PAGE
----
Written by Noelle Simeon, Photos by Jason Stoltzfus
Growing up in a musician’s house is both a blessing and a curse. Late nights with my mother’s melodic piano rang throughout the house at all hours of the night; my step-dad would constantly play the guitar while we were trying to watch TV. He loved old-school blues the most, strumming Muddy Waters or B.B. King. After listening to Larkin Poe‘s single “Bad Spell,” I excitedly sent a link to the music video to my mom, who proceeded to send me all cap texts of “WOW WOW WOW” and “THESE CHICKS ROCK!!” Those are my thoughts exactly, mom.
Larkin Poe’s sixth studio album, Blood Harmony, is that cool, badass, rockin’ blues album that you imagine playing on a dive bar jukebox, where the smoke is heavy, and the whiskey is strong. Rebecca and Megan Lovell make you want to travel down South in your old Chevy to hear the blackbirds sing. Their confidence shines through each song, all while being honest and open.
Blood Harmony is a fitting title, as it was co-produced by Rebecca’s husband, Tyler, and mostly recorded at their home in Tennessee. It has a familiar ease with a musical crispness. Larkin Poe’s love for their family and southern roots shines in songs “Southern Comfort,” “Georgia Off My Mind” (whose title refers to Ray Charles‘ famous “Georgia on My Mind”), and “Bolt Cutters & The Family Name.”
But the South is felt in most of the tracks, with “Deep Stays Down” having that classic single guitar pluck that quickly builds to a whole band rock out, and “Summertime Sunset,” a smooth tribute to all the beauty the South has to offer.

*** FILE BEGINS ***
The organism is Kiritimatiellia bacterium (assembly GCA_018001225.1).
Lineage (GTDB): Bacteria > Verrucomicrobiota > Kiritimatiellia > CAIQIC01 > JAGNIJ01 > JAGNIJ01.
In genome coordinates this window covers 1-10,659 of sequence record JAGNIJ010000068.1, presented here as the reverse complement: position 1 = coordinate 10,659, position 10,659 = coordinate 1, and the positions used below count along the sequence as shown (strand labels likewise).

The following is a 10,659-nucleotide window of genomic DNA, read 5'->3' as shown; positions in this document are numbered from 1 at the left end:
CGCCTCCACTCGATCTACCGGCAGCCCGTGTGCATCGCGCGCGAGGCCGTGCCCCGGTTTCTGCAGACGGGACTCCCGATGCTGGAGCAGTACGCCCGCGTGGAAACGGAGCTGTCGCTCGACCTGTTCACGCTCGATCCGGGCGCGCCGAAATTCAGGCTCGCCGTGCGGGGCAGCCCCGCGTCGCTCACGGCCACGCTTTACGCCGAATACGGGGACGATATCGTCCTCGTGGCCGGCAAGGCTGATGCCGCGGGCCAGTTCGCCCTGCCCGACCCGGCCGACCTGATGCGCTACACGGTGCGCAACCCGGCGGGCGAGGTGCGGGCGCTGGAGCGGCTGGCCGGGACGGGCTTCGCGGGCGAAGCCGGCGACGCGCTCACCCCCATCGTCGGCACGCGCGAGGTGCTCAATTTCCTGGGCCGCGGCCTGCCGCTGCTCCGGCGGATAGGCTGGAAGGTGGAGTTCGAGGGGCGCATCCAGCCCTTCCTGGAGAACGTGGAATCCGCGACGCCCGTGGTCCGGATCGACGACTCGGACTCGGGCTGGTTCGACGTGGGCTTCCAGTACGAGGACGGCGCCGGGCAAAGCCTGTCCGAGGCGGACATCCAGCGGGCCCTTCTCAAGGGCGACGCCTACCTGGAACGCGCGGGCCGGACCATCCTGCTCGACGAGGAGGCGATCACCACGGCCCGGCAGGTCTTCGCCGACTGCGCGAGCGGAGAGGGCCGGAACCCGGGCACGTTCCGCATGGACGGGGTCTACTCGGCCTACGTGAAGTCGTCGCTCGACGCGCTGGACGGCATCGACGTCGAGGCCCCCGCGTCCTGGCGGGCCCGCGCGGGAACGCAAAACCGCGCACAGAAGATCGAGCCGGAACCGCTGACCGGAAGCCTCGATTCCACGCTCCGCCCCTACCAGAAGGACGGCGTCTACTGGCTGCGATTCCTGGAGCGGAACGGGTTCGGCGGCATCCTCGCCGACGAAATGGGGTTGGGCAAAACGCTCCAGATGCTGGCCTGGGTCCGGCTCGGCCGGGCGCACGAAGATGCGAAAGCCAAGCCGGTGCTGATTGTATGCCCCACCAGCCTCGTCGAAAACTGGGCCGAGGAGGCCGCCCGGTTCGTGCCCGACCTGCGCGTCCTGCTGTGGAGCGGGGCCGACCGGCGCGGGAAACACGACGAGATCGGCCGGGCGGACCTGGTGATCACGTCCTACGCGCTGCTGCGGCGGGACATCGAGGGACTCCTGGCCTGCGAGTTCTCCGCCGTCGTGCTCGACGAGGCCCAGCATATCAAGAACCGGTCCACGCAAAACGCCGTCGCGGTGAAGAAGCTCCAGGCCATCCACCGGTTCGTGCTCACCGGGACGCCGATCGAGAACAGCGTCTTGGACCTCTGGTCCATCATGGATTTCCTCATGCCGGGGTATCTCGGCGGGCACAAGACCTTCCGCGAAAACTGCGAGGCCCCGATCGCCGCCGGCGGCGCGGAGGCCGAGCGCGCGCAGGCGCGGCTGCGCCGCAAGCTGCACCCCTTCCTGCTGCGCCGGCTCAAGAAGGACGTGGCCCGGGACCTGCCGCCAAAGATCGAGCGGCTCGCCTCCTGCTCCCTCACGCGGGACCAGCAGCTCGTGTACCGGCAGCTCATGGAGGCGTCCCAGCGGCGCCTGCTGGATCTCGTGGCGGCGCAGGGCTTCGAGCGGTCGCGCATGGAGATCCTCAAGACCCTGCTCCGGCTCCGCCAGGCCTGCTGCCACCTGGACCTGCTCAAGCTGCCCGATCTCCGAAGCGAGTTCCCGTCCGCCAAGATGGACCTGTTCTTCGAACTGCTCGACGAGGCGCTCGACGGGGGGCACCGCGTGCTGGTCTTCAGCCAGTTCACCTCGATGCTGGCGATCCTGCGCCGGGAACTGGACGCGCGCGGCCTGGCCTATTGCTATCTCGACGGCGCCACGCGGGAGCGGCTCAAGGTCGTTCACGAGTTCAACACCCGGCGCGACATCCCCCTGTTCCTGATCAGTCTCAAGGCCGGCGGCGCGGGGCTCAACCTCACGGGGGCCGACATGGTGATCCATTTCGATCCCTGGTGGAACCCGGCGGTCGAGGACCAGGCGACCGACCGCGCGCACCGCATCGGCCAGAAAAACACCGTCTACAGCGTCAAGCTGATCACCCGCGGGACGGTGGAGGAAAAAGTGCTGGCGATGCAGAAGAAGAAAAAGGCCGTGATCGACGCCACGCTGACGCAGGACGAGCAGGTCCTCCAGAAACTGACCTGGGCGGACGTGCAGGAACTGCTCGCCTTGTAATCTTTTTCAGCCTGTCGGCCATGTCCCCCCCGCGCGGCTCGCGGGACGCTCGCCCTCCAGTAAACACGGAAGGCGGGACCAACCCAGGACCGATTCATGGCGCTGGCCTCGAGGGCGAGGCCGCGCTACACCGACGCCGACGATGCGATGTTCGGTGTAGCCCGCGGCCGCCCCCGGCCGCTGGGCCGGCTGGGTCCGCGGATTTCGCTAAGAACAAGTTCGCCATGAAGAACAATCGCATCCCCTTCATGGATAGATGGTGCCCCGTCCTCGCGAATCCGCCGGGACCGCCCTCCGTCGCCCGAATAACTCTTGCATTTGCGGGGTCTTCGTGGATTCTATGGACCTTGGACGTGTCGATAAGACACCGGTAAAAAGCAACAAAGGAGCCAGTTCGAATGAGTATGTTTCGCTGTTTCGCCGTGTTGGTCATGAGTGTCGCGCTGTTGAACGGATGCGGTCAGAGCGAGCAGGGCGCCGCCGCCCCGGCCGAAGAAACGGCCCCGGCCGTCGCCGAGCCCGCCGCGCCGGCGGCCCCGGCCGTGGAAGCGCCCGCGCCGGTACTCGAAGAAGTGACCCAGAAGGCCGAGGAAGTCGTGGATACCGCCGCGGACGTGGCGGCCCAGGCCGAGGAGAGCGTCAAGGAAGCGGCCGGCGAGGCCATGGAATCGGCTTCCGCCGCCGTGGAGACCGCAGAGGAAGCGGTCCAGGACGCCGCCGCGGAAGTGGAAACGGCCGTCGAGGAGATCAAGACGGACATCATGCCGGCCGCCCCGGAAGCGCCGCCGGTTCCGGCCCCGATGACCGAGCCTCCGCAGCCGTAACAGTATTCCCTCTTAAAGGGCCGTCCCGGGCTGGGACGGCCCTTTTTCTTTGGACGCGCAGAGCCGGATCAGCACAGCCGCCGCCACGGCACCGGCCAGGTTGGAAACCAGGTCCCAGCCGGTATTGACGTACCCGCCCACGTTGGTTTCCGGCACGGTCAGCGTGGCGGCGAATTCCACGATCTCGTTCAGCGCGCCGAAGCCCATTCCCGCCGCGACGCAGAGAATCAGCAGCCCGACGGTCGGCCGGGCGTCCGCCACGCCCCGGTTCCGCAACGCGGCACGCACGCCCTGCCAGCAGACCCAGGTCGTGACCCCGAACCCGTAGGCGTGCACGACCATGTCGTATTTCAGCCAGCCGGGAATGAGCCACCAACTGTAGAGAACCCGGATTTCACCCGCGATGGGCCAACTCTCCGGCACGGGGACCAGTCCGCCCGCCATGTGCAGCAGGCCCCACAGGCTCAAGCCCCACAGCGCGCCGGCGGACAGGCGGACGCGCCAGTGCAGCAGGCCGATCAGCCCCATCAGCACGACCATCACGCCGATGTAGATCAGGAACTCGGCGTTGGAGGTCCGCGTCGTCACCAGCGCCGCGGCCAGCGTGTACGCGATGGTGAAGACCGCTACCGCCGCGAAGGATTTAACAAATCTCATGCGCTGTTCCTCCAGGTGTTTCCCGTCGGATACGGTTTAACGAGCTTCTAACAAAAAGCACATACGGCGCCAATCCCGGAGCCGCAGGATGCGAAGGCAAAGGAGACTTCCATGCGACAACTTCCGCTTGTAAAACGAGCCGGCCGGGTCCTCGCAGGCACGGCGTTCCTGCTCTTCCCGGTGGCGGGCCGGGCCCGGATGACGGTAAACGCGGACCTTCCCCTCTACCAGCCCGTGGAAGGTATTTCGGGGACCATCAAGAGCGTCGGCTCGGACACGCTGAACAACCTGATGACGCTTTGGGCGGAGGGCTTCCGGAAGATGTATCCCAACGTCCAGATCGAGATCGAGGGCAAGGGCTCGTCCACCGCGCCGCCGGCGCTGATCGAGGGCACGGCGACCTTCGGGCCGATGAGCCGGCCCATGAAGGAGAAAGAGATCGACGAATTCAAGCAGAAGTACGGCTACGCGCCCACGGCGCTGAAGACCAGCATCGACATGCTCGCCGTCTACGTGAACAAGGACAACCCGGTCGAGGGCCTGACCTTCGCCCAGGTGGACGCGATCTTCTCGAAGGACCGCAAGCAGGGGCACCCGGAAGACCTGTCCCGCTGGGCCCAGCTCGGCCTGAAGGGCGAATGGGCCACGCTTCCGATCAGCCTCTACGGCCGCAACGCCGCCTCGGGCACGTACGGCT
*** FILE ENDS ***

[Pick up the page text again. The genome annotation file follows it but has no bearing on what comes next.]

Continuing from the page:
In “Bad Spell,” the one I sent to my mom, Megan gives us incredible lap-steel guitar licks. But the song itself could be considered a companion piece to Screamin’ Jay Hawkins’ “I Put a Spell on You.” Rebecca explains, “I’ve wanted to write a female response to it; it was so fun to create a song where the riffs and guitar tones have that singular purpose of nastiness and swagger.”
Slowing down into the heart punch of the blues, the track “Might as Well Be Me” hits us with the popular unrequited love theme. “Lips as Cold as Diamond” closes the album with a combo of death and sexiness that great Southern rock knows how to deliver.
Blood Harmony seems both deeply personal and relatable; whether it’s love for other southern artists or love for the country life, Larkin Poe’s passion and originality show on each track. Blood Harmony is one I will spend many a Sunday listening to, longing for some sweet tea and a rocking chair on my front porch.
Blood Harmony is out now!